Greg Pautsch Article: Early Newport, McCoy, Quicksilver, early Surf industry

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solosurfer's picture
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First draft Greg Pautsch article on his time in Newport during the late seventies and all through the ninties. His time working with Geoff McCoy and the association with Quik.  It's a first draft. Hope you enjoy it.

http://www.theindependentsurfer.com/lead-article/the-lost-page-greg-paut...

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Good read Solosurfer, all ways dug that high energy period and bright colourful boards


everyone having fun at the beach. It makes what you see these days seem very boring


and monotone, black wetsuits, clear boards how were we ever convinced that this is a


good look.


Do you know if the book that quicksilver produced recently called Echo Beach is available.

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tombstone wrote:

Good read Solosurfer, all ways dug that high energy period and bright colourful boards

everyone having fun at the beach. It makes what you see these days seem very boring

and monotone, black wetsuits, clear boards how were we ever convinced that this is a

good look.

Do you know if the book that quicksilver produced recently called Echo Beach is available.

There was another book they put out that had many pictures of the era. Can't remember the name. I gave it to the owner of the shop I sold mine to.  Not sure about Echo beach book.  I was working in a Surf shop in those years and then moved to O.C.  The engery was everywhere. Not just in surfing. The club scen, music scene and etc were completely fresh.  The rest of the world was falling for the whole boring conservative mantra but creative stuff was at an all time high.  It ended in 84 almost as quick as it started though.  I would say Live Aid was the high tide of the whole thing.  Seven years of fun though.  I clearly remember the Quik Rep having to talk the shop owners into taking the stuff over sun britches even though all of us shop kids were yelling " buy it! "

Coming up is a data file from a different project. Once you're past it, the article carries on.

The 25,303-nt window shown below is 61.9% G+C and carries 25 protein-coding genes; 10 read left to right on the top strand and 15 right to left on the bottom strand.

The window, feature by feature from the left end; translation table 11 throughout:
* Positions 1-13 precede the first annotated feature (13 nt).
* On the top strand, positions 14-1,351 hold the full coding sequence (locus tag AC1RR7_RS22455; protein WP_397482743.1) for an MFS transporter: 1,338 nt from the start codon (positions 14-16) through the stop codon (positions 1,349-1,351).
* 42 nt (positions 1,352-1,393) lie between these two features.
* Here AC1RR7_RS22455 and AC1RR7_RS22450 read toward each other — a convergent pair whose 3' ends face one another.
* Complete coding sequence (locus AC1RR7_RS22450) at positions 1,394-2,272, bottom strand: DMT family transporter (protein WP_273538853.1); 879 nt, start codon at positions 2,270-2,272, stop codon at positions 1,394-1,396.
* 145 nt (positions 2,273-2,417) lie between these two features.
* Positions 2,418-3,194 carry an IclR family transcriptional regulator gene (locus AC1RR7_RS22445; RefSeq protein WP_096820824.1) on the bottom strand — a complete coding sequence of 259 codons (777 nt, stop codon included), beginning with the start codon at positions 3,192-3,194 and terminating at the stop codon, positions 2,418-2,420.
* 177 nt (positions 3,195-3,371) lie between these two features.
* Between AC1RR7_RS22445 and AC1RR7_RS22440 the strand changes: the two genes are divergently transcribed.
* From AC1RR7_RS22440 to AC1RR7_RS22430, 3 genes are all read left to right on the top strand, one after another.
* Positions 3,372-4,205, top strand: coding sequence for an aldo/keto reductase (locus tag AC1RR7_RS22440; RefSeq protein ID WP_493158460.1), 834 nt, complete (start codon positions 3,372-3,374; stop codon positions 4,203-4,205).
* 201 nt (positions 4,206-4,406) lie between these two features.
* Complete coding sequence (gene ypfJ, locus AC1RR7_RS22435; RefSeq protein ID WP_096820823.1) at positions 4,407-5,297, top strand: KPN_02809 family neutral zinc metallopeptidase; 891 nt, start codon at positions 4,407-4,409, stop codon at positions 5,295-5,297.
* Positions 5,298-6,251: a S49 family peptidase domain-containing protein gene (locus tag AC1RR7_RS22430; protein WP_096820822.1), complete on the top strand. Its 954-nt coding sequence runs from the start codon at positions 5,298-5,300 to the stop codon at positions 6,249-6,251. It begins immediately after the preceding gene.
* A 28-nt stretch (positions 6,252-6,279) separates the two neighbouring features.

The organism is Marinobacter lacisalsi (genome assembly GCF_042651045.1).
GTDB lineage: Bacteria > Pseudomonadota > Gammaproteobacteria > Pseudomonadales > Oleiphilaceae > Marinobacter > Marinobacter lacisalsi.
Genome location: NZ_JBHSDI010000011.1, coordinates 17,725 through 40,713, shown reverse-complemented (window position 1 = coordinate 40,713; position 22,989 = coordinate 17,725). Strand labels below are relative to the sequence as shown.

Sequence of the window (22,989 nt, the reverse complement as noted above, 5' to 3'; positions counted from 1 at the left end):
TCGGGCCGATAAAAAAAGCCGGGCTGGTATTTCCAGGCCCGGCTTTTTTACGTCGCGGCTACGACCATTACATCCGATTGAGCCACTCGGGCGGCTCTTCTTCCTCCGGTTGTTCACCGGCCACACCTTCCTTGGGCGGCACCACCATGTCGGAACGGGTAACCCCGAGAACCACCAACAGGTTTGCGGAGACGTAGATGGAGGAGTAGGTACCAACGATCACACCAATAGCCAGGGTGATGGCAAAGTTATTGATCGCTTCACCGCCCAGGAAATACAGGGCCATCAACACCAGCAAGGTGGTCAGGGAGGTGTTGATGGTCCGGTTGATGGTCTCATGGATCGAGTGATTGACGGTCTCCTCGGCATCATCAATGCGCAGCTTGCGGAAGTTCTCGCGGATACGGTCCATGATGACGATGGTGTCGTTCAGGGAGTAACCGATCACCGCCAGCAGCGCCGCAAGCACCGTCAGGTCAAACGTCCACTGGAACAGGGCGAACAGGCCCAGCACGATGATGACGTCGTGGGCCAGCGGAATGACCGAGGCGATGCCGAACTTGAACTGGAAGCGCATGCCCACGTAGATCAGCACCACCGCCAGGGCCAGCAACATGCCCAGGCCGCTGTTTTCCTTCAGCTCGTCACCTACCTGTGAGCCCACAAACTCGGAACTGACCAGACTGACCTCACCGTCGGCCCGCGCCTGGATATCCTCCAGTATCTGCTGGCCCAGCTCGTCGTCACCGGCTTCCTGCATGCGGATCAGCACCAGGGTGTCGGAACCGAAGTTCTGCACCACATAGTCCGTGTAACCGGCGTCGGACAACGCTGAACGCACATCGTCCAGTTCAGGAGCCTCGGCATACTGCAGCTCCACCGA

I like much of the old 70's music. Don't get me wrong, but at that time, PIL, Devo, the Vapors, DK, Martha and The muffins and Ultravox sounded so fresh and the look of the boards seemd space age.

The killers in high places say their prayers out loud

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One of my friends worked as a production shaper at McCoy in HOC.  He was also making some pretty fine Egg Shapes  in Encinitas with Moonlight glassing.  As far as the new look I hope I never see another Kid with a bad haircut dyed purple wearing a neon yellow wetsuit.


The only reason clear boards became popular was due to all the pros riding clear sanded finish boards ad stickers to make it look like you had sponsors. You were now a cool surfer dude.